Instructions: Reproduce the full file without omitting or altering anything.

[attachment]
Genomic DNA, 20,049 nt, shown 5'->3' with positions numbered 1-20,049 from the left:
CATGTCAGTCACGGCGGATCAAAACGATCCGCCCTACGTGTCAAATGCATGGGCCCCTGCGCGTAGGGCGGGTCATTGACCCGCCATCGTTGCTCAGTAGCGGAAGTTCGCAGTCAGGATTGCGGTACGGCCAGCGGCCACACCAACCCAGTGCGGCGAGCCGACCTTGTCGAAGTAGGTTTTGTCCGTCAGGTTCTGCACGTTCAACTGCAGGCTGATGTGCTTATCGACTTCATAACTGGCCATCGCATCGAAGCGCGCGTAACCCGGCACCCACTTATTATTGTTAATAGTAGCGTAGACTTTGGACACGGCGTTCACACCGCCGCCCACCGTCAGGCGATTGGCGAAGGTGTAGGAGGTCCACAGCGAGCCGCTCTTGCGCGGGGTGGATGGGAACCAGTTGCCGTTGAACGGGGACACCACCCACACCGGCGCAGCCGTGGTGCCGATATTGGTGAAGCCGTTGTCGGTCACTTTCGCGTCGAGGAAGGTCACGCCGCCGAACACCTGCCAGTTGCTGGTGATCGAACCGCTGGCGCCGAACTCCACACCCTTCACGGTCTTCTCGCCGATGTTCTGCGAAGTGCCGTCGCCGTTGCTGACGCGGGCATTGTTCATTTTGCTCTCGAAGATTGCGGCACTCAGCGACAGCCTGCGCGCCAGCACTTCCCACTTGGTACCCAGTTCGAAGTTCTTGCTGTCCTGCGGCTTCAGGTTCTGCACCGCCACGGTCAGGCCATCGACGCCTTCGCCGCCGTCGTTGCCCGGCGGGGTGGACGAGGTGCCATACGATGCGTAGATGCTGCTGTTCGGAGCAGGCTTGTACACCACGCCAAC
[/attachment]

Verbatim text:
Genomic DNA, 20,049 nt, shown 5'->3' with positions numbered 1-20,049 from the left:
CATGTCAGTCACGGCGGATCAAAACGATCCGCCCTACGTGTCAAATGCATGGGCCCCTGCGCGTAGGGCGGGTCATTGACCCGCCATCGTTGCTCAGTAGCGGAAGTTCGCAGTCAGGATTGCGGTACGGCCAGCGGCCACACCAACCCAGTGCGGCGAGCCGACCTTGTCGAAGTAGGTTTTGTCCGTCAGGTTCTGCACGTTCAACTGCAGGCTGATGTGCTTATCGACTTCATAACTGGCCATCGCATCGAAGCGCGCGTAACCCGGCACCCACTTATTATTGTTAATAGTAGCGTAGACTTTGGACACGGCGTTCACACCGCCGCCCACCGTCAGGCGATTGGCGAAGGTGTAGGAGGTCCACAGCGAGCCGCTCTTGCGCGGGGTGGATGGGAACCAGTTGCCGTTGAACGGGGACACCACCCACACCGGCGCAGCCGTGGTGCCGATATTGGTGAAGCCGTTGTCGGTCACTTTCGCGTCGAGGAAGGTCACGCCGCCGAACACCTGCCAGTTGCTGGTGATCGAACCGCTGGCGCCGAACTCCACACCCTTCACGGTCTTCTCGCCGATGTTCTGCGAAGTGCCGTCGCCGTTGCTGACGCGGGCATTGTTCATTTTGCTCTCGAAGATTGCGGCACTCAGCGACAGCCTGCGCGCCAGCACTTCCCACTTGGTACCCAGTTCGAAGTTCTTGCTGTCCTGCGGCTTCAGGTTCTGCACCGCCACGGTCAGGCCATCGACGCCTTCGCCGCCGTCGTTGCCCGGCGGGGTGGACGAGGTGCCATACGATGCGTAGATGCTGCTGTTCGGAGCAGGCTTGTACACCACGCCAAC